Of Calvin and Genevan Dogs

With no reference to our gracious Genevese hosts for the last 8 days I thought it would be fun to bring my experience of the 2009 Calvinpalooza to a close with a few more mundane observations. You know, of course, that Calvin . . . Continue reading →

Happy Birthday to the Heidelberg Catechism

A belated Happy Birthday to the Heidelberg Catechism. On 19 January 1563 (Julian Calendar) the first edition of the catechism was adopted by the Palatinate Church.  Though earlier scholarship thought and wrote about the catechism as if it were the product of . . . Continue reading →

Just In: Hart’s Calvinism: A History

D. G. Hart’s latest is just out: Calvinism: A History (New Haven: Yale University Press, 2013). It just arrived in the post so I’ve not had time to read it and we have a dinner guest arriving any minute. I hope to . . . Continue reading →

Tour Neustadt With Ursinus

2013 was the 450th anniversary of the publication of the Heidelberg Catechism (1563) but the Heidelpalooza continues. March through July of this year, Michael Landgraf, head of the religious pedagogical center Neustadt, portrays Zacharias Ursinus (1534—83), principal author of the Heidelberg Catechism, . . . Continue reading →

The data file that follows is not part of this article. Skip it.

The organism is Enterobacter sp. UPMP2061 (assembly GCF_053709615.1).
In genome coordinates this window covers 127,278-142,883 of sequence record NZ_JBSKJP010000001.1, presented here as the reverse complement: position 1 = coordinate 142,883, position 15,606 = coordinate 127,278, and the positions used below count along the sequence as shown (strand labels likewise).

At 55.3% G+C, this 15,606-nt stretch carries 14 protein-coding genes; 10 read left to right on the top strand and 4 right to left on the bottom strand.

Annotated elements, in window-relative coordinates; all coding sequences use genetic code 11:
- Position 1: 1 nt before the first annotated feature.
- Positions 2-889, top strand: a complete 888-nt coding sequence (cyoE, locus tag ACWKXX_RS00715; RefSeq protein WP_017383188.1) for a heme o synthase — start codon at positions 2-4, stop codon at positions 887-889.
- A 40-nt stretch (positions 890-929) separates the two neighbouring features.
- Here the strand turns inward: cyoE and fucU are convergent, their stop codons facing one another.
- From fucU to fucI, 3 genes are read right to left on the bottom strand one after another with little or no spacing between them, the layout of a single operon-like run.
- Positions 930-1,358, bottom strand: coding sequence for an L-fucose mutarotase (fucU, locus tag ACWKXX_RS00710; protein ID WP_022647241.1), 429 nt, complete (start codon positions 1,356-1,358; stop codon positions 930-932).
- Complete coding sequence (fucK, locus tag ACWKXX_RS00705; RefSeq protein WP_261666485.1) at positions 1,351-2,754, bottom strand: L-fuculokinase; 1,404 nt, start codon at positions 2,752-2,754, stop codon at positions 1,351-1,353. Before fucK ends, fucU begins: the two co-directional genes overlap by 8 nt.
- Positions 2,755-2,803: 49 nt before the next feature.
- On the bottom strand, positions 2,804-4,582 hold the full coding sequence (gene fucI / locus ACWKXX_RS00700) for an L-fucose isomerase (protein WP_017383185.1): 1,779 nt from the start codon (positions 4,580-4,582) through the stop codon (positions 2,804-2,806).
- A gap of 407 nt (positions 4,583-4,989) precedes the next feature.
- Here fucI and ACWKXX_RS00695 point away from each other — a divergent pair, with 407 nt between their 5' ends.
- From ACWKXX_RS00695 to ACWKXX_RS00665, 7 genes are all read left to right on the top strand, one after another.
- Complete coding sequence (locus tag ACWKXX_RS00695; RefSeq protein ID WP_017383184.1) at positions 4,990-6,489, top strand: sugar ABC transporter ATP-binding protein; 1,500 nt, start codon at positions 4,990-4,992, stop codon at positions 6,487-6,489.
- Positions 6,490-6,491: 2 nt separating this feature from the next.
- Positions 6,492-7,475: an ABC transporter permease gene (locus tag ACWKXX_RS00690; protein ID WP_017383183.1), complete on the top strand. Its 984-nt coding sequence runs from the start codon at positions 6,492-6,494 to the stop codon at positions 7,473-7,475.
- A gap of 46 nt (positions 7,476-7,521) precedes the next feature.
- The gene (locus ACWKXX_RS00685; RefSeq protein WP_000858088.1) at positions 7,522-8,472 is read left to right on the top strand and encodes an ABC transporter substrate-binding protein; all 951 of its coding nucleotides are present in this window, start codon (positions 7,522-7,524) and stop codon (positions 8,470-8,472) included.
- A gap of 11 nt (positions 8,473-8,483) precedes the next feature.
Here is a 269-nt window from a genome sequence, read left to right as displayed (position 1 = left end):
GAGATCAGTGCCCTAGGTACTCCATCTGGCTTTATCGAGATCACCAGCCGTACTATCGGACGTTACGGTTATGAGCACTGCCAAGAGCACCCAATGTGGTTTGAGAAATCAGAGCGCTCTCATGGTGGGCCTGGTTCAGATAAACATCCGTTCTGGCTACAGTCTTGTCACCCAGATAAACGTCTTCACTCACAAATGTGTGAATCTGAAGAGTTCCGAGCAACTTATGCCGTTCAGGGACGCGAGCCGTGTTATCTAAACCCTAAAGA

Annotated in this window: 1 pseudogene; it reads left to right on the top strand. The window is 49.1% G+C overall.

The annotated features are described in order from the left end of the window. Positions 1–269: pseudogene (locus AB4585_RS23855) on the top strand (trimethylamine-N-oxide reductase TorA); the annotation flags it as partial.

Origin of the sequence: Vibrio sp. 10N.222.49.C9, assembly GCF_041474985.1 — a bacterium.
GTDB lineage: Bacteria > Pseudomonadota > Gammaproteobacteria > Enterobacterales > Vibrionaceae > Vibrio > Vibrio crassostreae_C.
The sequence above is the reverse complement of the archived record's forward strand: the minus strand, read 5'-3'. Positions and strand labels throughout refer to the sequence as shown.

New In Print: The Synod of Dort: Historical, Theological, and Experiential Perspectives

The Synod of Dort is one of the most important events in the history of the Reformed Churches. From 1618–16 delegates from the Reformed Churches the Netherlands, the British Isles, and Europe attended (or, in the case of France, were prevented by . . . Continue reading →

Updated Calvin Resource Page

John Calvin (1509-64) was one of the most significant figures in the history of the West. He was among the major Protestant Reformers in the sixteenth century. He contributed significantly to the Reformed wing of the Reformation. He was an industrious Bible . . . Continue reading →

A Prison Letter From Huguenot Marie Durand

The “French Religious Wars” describes a series of eight civil wars fought out between 1562 and 1598. An estimated three million people perished, fifteen percent of the French population. Although the antagonists wore their inherited religious labels of “Protestant” or “Catholic,” social . . . Continue reading →